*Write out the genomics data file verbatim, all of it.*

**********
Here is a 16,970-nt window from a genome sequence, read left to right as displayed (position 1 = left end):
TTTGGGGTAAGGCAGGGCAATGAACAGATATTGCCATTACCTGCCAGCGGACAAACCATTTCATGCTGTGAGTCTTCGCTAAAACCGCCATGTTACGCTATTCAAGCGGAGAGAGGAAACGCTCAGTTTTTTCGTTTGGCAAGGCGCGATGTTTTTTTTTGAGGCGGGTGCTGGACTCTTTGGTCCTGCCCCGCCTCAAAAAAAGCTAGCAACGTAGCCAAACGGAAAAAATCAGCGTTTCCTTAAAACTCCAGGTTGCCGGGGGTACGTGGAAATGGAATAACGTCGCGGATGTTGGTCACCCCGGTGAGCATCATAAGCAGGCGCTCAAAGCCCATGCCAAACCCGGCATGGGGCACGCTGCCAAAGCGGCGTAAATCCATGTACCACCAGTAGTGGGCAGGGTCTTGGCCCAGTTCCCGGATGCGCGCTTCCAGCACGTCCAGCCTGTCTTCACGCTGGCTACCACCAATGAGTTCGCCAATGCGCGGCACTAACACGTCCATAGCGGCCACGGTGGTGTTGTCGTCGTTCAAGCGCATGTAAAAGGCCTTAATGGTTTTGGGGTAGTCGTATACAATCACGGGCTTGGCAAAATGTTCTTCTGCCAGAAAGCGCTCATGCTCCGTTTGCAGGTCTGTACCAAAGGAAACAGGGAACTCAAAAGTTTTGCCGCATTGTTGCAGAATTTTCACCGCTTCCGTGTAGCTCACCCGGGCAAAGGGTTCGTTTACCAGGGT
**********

Here is a 16,970-nt window from a genome sequence, read left to right as displayed (position 1 = left end):
TTTGGGGTAAGGCAGGGCAATGAACAGATATTGCCATTACCTGCCAGCGGACAAACCATTTCATGCTGTGAGTCTTCGCTAAAACCGCCATGTTACGCTATTCAAGCGGAGAGAGGAAACGCTCAGTTTTTTCGTTTGGCAAGGCGCGATGTTTTTTTTTGAGGCGGGTGCTGGACTCTTTGGTCCTGCCCCGCCTCAAAAAAAGCTAGCAACGTAGCCAAACGGAAAAAATCAGCGTTTCCTTAAAACTCCAGGTTGCCGGGGGTACGTGGAAATGGAATAACGTCGCGGATGTTGGTCACCCCGGTGAGCATCATAAGCAGGCGCTCAAAGCCCATGCCAAACCCGGCATGGGGCACGCTGCCAAAGCGGCGTAAATCCATGTACCACCAGTAGTGGGCAGGGTCTTGGCCCAGTTCCCGGATGCGCGCTTCCAGCACGTCCAGCCTGTCTTCACGCTGGCTACCACCAATGAGTTCGCCAATGCGCGGCACTAACACGTCCATAGCGGCCACGGTGGTGTTGTCGTCGTTCAAGCGCATGTAAAAGGCCTTAATGGTTTTGGGGTAGTCGTATACAATCACGGGCTTGGCAAAATGTTCTTCTGCCAGAAAGCGCTCATGCTCCGTTTGCAGGTCTGTACCAAAGGAAACAGGGAACTCAAAAGTTTTGCCGCATTGTTGCAGAATTTTCACCGCTTCCGTGTAGCTCACCCGGGCAAAGGGTTCGTTTACCAGGGT